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Sunday, September 09, 2007

Big Announcement: Vanguard Announces Hiring of First Beat Writer

The Vanguard is very pleased to announce that it has hired its first beat writer, Simon Efrein. As we have mentioned previously, there are going to be a number of major changes that we announce this month. Here is one of the biggest. Mr. Efrein has written a short introduction about himself. Please welcome him to the Vanguard Community.

Hello there. My name is Simon Efrein, and I will be your first beat reporter for the Davis Vanguard. This is as new an experience for me as it will be for you, this being my first time penning articles for a blog. I figure the best way to get myself acquainted with the Vanguard is to first get you, our reader, acquainted with me.

My pedigree is somewhat out the ordinary, so I’ll try to work chronologically. I spent my years growing up on Kauai, the least industrious yet most beautiful island in the Hawaiian chain. The population of the island just happened to be around the same as Davis’s, hence the appeal of this little utopia in Northern California.

I came to UC Davis four years ago as an intrepid young mechanical engineer. Little did I know that very quickly I would decide that engineering was not for me. The classes are insanely hard, to the point where often most of a class will fail, but the curve will allow most students to pass. This didn’t appeal to any sense of intellectualism or learning for me.

Two quarters and two political science classes later, I knew my calling. Throw in a minor in economics for good measure and we have the degree that I walked away with. I have found politics to be infinitely fascinating in its nuances and significance, and yet it remains so misunderstood. To this day I am amazed at how few people grasp how their lives are impacted by those who make the law, and therefore of the importance of journalism in keeping lawmakers honest.

Speaking of journalism, my experience starts in my third year at Davis when I began writing for The California Aggie, UC Davis’s training ground for reporters of the future. It was there that I wrote for four quarters before disagreement between myself and a notorious editor from the Aggie (whom this publication has reported on) resulted in my parting ways with that newspaper.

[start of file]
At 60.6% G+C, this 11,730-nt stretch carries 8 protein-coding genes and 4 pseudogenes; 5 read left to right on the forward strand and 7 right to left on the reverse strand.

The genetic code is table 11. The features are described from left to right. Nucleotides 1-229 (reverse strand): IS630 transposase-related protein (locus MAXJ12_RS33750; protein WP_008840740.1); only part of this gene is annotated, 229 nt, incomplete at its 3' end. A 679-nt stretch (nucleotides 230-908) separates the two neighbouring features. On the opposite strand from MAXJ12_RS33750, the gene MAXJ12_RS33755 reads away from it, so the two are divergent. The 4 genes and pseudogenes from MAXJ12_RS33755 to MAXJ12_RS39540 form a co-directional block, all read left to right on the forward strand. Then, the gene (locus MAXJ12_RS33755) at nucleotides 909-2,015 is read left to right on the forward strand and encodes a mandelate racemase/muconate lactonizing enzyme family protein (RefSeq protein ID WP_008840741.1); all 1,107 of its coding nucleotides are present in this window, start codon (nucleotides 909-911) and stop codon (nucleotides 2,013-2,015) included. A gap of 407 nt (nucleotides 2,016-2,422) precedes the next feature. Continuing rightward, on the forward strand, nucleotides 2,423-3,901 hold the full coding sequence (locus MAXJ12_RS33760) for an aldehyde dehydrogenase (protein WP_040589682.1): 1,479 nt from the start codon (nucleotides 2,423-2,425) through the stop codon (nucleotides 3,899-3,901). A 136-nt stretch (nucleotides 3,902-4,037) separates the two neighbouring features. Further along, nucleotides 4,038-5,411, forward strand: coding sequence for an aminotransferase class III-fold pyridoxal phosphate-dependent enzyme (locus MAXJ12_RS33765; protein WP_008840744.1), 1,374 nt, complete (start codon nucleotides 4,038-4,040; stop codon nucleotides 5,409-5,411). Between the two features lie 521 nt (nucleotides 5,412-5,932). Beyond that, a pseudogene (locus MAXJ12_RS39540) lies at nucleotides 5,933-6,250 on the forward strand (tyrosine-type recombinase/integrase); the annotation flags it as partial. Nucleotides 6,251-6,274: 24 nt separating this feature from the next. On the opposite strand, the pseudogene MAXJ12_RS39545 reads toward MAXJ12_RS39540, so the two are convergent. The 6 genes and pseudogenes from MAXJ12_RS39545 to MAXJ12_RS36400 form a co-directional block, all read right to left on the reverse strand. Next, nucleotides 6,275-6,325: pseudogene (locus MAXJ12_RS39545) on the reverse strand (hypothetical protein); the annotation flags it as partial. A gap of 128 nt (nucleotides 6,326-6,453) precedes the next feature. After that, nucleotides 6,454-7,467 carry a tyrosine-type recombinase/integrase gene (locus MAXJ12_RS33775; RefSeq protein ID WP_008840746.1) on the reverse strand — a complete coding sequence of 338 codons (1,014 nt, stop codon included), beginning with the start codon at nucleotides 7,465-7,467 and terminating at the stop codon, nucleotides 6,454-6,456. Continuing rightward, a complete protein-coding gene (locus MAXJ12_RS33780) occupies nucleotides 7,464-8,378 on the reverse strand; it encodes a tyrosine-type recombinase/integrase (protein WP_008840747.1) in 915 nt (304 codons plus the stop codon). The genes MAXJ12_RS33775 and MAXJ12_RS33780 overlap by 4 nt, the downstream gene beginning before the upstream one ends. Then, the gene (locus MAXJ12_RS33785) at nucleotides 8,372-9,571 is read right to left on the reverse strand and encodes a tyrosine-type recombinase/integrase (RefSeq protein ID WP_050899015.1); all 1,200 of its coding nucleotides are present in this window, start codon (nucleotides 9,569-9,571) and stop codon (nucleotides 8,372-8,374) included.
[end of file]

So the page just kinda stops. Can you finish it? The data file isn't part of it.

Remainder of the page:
It is here that readers of the Vanguard might become wary, but I assure you that some opportunities are too intriguing to pass up. I began an internship in the War Room for none other than the Governator, Arnold Schwarzenegger. As a student of politics who is also interested in elections and voting behavior, the chance to work for one of the biggest names in politics, possibly one day in history, was too appealing to ignore. I wanted to expose myself to the inner workings of that operation, to see a powerful electoral machine at work. I would definitely classify my experience working there as invaluable.

My final quarter at UC Davis was spent in Washington DC, where I interned also at the governor’s office there. My responsibilities consisted mainly of attending congressional hearings and taking notes. I watched John Kerry debating health care, Barbara Boxer stand up for the environment, Chevy Chase testify on child obesity, and sat near Buzz Aldrin in a NASA hearing.

I also found that politics at the national level are totally absurd. For every two hours of hearing time, there was about fifteen minutes of information that anyone cared about. Tightly scripted, heavy on rhetoric, every statement was a power play either on an issue or for popularity as a maverick. This isn’t to say that there weren’t congressman fighting for good issues, but that the insane behemoth that Washington actually is made me realize how much I’d rather just come back to Davis and write for a blog or something.

As to my personal issues, I believe very strongly in our responsibility to keep a clean environment. I feel strongly about the rights of the individual. I would like to see Davis not become so overdeveloped as to be a commercial mockery of a quaint college town. When you look at all the areas surrounding Davis, Davis is the place to be, but only because it retains its integrity as a community. Davis is growing, and we have to be ever-vigilant so that it does not lose itself in the burgeoning environment.

Someone said to me “all politics are local” a little while back, and at first I didn’t understand what he meant. He was trying to tell me that the place things actually get done, where people get the chance to genuinely make changes for the better, are where they live and in their communities. I would like to do that for Davis, and I hope you enjoy my future stories.

---Simon Efrein